How long should I work for this company? Is it better to gain experience – and potentially promotions – working for one company, or would my resume benefit from diversifying my experience and working for a number of different organizations? Will I be considered a “job hopper”?
In my experience as a recruiter and resume writer, the longer you stay at one company, the more difficulty you may have marketing yourself in your search. This is not a set rule, just an observation, and really depends upon your background and level.
Despite opportunities for advancement, after a certain number of years, staying at the same company can make a candidate look too comfortable, and lacking in career advancement versus someone who is looking for new opportunities or challenges.
On the flip side, not staying at a company long enough may give off the impression that you’re a “job hopper”, making hiring managers question whether the investment in hiring you will provide a return.
Showing Progression on Your Resume Can Be a Value-Add
That’s not to say there isn’t value in moving up through a company. Progressing through multiples roles, exploring other departments or functions, and increasing your responsibility can add value to your resume if that story is communicated effectively. At the same time, employers want to see both diversity and relevance. A well-rounded candidate has worked for different organizations, but still has experience that’s directly relevant.
Job Hopping is Often Perceived as a Red Flag By Hiring Managers
These days, it’s common for people to stay at a job no longer than 2 years, but less than a year can be a negative mark. Remember, hiring is an extremely costly investment, and companies are less likely to take a chance on someone who has a track record of jumping ship.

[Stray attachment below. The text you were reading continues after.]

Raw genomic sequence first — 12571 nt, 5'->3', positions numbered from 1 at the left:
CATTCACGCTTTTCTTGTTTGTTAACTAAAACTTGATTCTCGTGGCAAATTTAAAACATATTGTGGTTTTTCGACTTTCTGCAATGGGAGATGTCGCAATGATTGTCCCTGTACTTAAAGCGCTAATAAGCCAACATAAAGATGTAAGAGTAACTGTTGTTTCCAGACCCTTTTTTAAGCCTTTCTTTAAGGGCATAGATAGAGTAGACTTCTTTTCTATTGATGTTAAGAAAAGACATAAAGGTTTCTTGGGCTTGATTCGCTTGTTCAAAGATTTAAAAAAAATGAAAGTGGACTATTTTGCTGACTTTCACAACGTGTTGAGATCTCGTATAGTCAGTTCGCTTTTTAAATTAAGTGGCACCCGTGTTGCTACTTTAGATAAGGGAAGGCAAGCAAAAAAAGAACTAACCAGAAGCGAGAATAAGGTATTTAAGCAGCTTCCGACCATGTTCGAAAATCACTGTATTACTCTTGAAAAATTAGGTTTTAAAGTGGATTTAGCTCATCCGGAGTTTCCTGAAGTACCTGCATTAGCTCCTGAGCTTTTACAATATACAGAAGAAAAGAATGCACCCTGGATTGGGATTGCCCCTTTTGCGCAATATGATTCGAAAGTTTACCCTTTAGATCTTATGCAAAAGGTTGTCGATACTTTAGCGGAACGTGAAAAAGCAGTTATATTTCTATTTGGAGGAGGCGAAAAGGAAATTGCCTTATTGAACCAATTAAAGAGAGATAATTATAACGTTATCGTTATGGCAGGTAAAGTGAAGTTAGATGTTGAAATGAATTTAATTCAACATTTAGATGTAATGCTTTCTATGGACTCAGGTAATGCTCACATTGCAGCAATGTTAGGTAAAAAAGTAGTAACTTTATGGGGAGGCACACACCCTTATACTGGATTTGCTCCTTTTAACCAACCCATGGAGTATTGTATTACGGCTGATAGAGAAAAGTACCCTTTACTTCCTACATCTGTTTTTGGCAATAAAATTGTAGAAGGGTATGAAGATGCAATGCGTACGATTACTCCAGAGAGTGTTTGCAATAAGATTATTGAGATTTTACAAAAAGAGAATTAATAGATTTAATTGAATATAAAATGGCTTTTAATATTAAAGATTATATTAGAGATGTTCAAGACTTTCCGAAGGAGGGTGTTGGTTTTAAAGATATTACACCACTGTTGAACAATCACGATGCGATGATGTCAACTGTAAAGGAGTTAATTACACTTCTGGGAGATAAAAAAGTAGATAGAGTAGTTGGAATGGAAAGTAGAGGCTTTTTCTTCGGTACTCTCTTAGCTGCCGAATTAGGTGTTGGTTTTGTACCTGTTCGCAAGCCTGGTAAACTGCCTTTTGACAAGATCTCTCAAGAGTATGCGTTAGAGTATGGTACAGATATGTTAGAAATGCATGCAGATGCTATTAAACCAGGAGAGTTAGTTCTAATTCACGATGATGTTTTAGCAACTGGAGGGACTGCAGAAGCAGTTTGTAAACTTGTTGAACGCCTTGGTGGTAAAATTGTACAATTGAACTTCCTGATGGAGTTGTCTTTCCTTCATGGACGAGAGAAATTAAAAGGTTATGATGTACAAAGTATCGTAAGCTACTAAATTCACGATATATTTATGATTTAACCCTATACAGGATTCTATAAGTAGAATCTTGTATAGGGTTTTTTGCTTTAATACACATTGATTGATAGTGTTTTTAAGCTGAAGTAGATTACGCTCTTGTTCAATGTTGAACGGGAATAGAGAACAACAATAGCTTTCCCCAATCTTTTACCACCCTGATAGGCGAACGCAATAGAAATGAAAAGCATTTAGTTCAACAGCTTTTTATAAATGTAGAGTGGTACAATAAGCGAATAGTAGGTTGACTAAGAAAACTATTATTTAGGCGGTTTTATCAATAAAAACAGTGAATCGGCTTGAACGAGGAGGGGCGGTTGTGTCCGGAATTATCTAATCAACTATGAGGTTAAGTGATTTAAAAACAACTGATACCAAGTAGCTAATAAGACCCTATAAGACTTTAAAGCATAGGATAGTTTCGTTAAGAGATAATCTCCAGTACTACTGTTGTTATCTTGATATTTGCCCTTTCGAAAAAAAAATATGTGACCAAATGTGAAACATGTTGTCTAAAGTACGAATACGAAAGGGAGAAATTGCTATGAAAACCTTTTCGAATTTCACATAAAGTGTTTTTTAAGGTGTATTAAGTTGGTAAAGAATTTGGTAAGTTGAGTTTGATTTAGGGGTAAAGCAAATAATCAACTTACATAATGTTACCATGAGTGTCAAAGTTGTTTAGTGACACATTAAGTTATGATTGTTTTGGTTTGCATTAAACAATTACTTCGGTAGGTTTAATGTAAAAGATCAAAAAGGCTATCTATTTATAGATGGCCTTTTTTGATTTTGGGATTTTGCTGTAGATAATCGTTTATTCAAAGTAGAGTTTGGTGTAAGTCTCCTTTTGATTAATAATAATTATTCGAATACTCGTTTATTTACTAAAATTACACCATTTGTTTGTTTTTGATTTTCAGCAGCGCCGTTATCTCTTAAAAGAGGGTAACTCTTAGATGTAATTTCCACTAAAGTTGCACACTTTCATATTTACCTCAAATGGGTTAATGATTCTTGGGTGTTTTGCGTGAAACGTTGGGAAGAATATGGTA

Everything on a Resume Comes Down to How You Frame It
Whether you spent years at one organization or moved around between companies, what matters is how you frame the experience.
- Did it add value in some way?
- What was the impact?
- What did you learn, and why is it important to the person/organization you’re trying to appeal to?
If you left a position because the company reorganized, or you were presented with a more strategic opportunity to advance your career, this might be something to discuss in your cover letter.
- And if you built your 20-year career in the same organization?
Talk about why that was a positive experience both for you and your employer. There is value in someone who shows longevity and is essentially a brand evangelist. Use this as a case study for why it’s important to align yourself with a company where you can build a future.
Make your story work for you.
Need help crafting a powerful narrative and positioning yourself for the next level?
Contact us to learn how we’ve helped thousands of other candidate reframe their experience for better results.